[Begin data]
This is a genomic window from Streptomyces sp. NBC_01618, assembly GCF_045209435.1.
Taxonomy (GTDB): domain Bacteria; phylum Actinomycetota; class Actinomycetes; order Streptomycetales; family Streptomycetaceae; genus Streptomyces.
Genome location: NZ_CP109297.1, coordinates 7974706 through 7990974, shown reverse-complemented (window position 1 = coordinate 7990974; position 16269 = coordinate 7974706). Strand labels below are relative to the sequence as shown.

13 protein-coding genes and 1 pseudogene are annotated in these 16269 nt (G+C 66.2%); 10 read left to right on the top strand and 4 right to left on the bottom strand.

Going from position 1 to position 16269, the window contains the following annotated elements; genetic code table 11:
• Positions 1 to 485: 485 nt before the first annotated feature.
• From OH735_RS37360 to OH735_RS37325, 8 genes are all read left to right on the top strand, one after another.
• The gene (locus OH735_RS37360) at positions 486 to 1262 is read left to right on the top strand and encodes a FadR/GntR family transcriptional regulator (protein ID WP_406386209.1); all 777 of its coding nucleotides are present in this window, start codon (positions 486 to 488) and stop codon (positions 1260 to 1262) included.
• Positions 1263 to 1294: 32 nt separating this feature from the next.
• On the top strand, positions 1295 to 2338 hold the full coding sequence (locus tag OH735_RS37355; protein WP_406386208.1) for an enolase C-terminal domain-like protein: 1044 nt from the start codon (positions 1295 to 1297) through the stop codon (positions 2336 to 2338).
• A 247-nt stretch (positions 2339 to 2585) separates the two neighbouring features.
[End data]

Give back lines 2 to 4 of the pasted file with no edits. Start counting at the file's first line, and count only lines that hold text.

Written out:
Taxonomy (GTDB): domain Bacteria; phylum Actinomycetota; class Actinomycetes; order Streptomycetales; family Streptomycetaceae; genus Streptomyces.
Genome location: NZ_CP109297.1, coordinates 7974706 through 7990974, shown reverse-complemented (window position 1 = coordinate 7990974; position 16269 = coordinate 7974706). Strand labels below are relative to the sequence as shown.

13 protein-coding genes and 1 pseudogene are annotated in these 16269 nt (G+C 66.2%); 10 read left to right on the top strand and 4 right to left on the bottom strand.